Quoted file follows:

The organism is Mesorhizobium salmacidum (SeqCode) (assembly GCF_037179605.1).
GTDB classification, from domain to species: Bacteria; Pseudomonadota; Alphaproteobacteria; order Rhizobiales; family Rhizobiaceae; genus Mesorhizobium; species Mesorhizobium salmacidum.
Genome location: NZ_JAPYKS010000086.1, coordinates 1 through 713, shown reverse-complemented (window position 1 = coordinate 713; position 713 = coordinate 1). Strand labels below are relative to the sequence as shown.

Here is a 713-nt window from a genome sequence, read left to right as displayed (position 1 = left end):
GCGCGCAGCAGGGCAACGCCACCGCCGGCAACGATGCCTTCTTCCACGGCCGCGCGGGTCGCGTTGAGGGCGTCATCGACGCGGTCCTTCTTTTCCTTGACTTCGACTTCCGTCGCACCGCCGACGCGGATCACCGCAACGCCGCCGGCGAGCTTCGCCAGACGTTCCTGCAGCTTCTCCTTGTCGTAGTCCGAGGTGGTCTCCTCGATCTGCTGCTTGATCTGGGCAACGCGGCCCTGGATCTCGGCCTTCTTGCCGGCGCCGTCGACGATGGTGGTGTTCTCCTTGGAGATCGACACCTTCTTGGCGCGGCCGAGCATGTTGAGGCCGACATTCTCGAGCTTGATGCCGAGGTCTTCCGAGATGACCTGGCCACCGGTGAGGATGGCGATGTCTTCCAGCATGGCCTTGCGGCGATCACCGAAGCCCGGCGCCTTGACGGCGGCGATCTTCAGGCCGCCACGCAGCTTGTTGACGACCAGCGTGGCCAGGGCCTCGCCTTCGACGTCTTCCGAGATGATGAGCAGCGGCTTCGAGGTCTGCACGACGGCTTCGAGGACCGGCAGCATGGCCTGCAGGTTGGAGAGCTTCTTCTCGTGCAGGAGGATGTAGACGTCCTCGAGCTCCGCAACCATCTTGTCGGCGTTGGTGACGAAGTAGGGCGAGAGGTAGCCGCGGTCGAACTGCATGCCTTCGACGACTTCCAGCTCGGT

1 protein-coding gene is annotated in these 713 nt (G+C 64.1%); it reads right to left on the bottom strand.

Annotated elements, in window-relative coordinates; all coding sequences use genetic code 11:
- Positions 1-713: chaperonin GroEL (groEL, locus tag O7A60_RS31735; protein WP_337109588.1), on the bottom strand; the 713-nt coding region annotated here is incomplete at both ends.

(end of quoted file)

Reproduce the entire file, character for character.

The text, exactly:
The organism is Mesorhizobium salmacidum (SeqCode) (assembly GCF_037179605.1).
GTDB classification, from domain to species: Bacteria; Pseudomonadota; Alphaproteobacteria; order Rhizobiales; family Rhizobiaceae; genus Mesorhizobium; species Mesorhizobium salmacidum.
Genome location: NZ_JAPYKS010000086.1, coordinates 1 through 713, shown reverse-complemented (window position 1 = coordinate 713; position 713 = coordinate 1). Strand labels below are relative to the sequence as shown.

Here is a 713-nt window from a genome sequence, read left to right as displayed (position 1 = left end):
GCGCGCAGCAGGGCAACGCCACCGCCGGCAACGATGCCTTCTTCCACGGCCGCGCGGGTCGCGTTGAGGGCGTCATCGACGCGGTCCTTCTTTTCCTTGACTTCGACTTCCGTCGCACCGCCGACGCGGATCACCGCAACGCCGCCGGCGAGCTTCGCCAGACGTTCCTGCAGCTTCTCCTTGTCGTAGTCCGAGGTGGTCTCCTCGATCTGCTGCTTGATCTGGGCAACGCGGCCCTGGATCTCGGCCTTCTTGCCGGCGCCGTCGACGATGGTGGTGTTCTCCTTGGAGATCGACACCTTCTTGGCGCGGCCGAGCATGTTGAGGCCGACATTCTCGAGCTTGATGCCGAGGTCTTCCGAGATGACCTGGCCACCGGTGAGGATGGCGATGTCTTCCAGCATGGCCTTGCGGCGATCACCGAAGCCCGGCGCCTTGACGGCGGCGATCTTCAGGCCGCCACGCAGCTTGTTGACGACCAGCGTGGCCAGGGCCTCGCCTTCGACGTCTTCCGAGATGATGAGCAGCGGCTTCGAGGTCTGCACGACGGCTTCGAGGACCGGCAGCATGGCCTGCAGGTTGGAGAGCTTCTTCTCGTGCAGGAGGATGTAGACGTCCTCGAGCTCCGCAACCATCTTGTCGGCGTTGGTGACGAAGTAGGGCGAGAGGTAGCCGCGGTCGAACTGCATGCCTTCGACGACTTCCAGCTCGGT

1 protein-coding gene is annotated in these 713 nt (G+C 64.1%); it reads right to left on the bottom strand.

Annotated elements, in window-relative coordinates; all coding sequences use genetic code 11:
- Positions 1-713: chaperonin GroEL (groEL, locus tag O7A60_RS31735; protein WP_337109588.1), on the bottom strand; the 713-nt coding region annotated here is incomplete at both ends.